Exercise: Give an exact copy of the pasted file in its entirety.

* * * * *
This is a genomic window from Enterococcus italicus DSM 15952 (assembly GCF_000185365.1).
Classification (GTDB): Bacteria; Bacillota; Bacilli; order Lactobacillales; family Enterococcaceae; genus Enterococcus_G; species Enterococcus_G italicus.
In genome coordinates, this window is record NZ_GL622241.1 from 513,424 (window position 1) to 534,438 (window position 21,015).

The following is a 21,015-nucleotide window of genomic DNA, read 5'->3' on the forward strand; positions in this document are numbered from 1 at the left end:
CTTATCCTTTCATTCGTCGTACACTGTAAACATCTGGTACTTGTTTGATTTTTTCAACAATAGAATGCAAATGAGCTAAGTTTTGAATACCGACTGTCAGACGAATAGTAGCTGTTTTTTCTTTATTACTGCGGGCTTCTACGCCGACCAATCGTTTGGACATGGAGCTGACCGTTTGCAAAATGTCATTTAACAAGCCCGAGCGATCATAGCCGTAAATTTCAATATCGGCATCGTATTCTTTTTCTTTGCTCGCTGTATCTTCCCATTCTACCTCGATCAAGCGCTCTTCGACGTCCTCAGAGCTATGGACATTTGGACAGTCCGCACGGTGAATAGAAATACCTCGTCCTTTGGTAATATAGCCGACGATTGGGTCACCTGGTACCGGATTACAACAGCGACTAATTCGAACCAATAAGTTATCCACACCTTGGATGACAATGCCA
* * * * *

This is a genomic window from Enterococcus italicus DSM 15952 (assembly GCF_000185365.1).
Classification (GTDB): Bacteria; Bacillota; Bacilli; order Lactobacillales; family Enterococcaceae; genus Enterococcus_G; species Enterococcus_G italicus.
In genome coordinates, this window is record NZ_GL622241.1 from 513,424 (window position 1) to 534,438 (window position 21,015).

The following is a 21,015-nucleotide window of genomic DNA, read 5'->3' on the forward strand; positions in this document are numbered from 1 at the left end:
CTTATCCTTTCATTCGTCGTACACTGTAAACATCTGGTACTTGTTTGATTTTTTCAACAATAGAATGCAAATGAGCTAAGTTTTGAATACCGACTGTCAGACGAATAGTAGCTGTTTTTTCTTTATTACTGCGGGCTTCTACGCCGACCAATCGTTTGGACATGGAGCTGACCGTTTGCAAAATGTCATTTAACAAGCCCGAGCGATCATAGCCGTAAATTTCAATATCGGCATCGTATTCTTTTTCTTTGCTCGCTGTATCTTCCCATTCTACCTCGATCAAGCGCTCTTCGACGTCCTCAGAGCTATGGACATTTGGACAGTCCGCACGGTGAATAGAAATACCTCGTCCTTTGGTAATATAGCCGACGATTGGGTCACCTGGTACCGGATTACAACAGCGACTAATTCGAACCAATAAGTTATCCACACCTTGGATGACAATGCCA